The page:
To get a king or queen’s attention, you should say, “Your royal highness.” Do not say “Hey you there!” or “Queenie.” You may use their first name if you happen to know it (e.g. “Elizabeth”). No nicknames, please.
If you meet a prince or princess, address them as “Your slightly less royal highness,” or by their first name.
Grandchildren do not rate until they’re married, and then only if they marry respectably. You can use nicknames and treat them as you would any other children, except that you have an additional tool to keep them in line. If they misbehave, tell them, “Remember, Billy,” (or whatever), “the nation is looking to you as an example. Don’t disappoint your subjects.” If you do this, the little future prince might quit hitting his sister. Or, maybe not.
Royalty do not have last names. Do not ask them what their last names are, because they will be embarrassed at being unable to tell you.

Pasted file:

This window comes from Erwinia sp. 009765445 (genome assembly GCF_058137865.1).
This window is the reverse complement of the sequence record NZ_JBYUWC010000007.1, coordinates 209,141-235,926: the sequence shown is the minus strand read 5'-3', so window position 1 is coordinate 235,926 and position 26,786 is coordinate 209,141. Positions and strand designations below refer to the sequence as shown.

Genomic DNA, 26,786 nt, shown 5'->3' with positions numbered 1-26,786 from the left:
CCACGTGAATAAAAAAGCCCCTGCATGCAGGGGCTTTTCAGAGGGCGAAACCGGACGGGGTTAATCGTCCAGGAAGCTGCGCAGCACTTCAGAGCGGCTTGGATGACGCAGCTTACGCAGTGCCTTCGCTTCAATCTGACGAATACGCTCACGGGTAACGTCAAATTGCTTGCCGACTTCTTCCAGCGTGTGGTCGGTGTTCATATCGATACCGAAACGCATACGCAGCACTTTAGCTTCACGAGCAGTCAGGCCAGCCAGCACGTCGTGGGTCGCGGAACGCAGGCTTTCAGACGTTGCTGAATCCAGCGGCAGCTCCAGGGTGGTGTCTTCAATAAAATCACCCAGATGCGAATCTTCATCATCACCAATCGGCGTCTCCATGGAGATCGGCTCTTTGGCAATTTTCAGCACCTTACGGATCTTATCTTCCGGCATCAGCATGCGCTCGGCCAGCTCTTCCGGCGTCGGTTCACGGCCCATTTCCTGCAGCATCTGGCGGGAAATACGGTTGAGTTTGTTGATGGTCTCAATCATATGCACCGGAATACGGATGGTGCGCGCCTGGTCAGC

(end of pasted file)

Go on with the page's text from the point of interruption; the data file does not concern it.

All types of royalty like to be complimented on their shoes. Remember, no nicknames, so say, “Nice shoes, Charles!” not “Nice shoes, Chuck!”
Some also like to be complimented on their hair, but others may get offended if they think you’re trying to flatter them. The safe thing is to ask where they got their haircut; if they’d like a compliment, they’ll ask, “Do you like it?”
If the royals’ crowns are crooked or their buttons are buttoned in the wrong holes, do not draw this to their attention. They have minions for that. Let the minions do their jobs.